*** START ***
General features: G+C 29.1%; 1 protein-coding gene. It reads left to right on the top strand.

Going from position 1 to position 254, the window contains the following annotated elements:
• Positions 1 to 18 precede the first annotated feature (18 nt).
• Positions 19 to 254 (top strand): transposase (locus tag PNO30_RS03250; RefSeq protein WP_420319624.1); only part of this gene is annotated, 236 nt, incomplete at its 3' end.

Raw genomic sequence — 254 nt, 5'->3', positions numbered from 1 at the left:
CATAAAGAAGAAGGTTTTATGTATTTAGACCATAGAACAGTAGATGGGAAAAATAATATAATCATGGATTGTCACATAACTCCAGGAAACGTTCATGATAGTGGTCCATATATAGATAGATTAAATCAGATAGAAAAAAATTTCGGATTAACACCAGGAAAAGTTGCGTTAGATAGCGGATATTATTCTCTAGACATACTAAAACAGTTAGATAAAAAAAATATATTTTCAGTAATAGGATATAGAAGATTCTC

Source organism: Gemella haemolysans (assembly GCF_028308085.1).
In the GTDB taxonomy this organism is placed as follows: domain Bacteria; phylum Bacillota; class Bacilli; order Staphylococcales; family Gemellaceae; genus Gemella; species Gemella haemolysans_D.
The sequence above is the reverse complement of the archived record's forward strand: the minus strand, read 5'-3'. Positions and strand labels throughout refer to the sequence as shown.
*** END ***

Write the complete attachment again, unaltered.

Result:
General features: G+C 29.1%; 1 protein-coding gene. It reads left to right on the top strand.

Going from position 1 to position 254, the window contains the following annotated elements:
• Positions 1 to 18 precede the first annotated feature (18 nt).
• Positions 19 to 254 (top strand): transposase (locus tag PNO30_RS03250; RefSeq protein WP_420319624.1); only part of this gene is annotated, 236 nt, incomplete at its 3' end.

Raw genomic sequence — 254 nt, 5'->3', positions numbered from 1 at the left:
CATAAAGAAGAAGGTTTTATGTATTTAGACCATAGAACAGTAGATGGGAAAAATAATATAATCATGGATTGTCACATAACTCCAGGAAACGTTCATGATAGTGGTCCATATATAGATAGATTAAATCAGATAGAAAAAAATTTCGGATTAACACCAGGAAAAGTTGCGTTAGATAGCGGATATTATTCTCTAGACATACTAAAACAGTTAGATAAAAAAAATATATTTTCAGTAATAGGATATAGAAGATTCTC

Source organism: Gemella haemolysans (assembly GCF_028308085.1).
In the GTDB taxonomy this organism is placed as follows: domain Bacteria; phylum Bacillota; class Bacilli; order Staphylococcales; family Gemellaceae; genus Gemella; species Gemella haemolysans_D.
The sequence above is the reverse complement of the archived record's forward strand: the minus strand, read 5'-3'. Positions and strand labels throughout refer to the sequence as shown.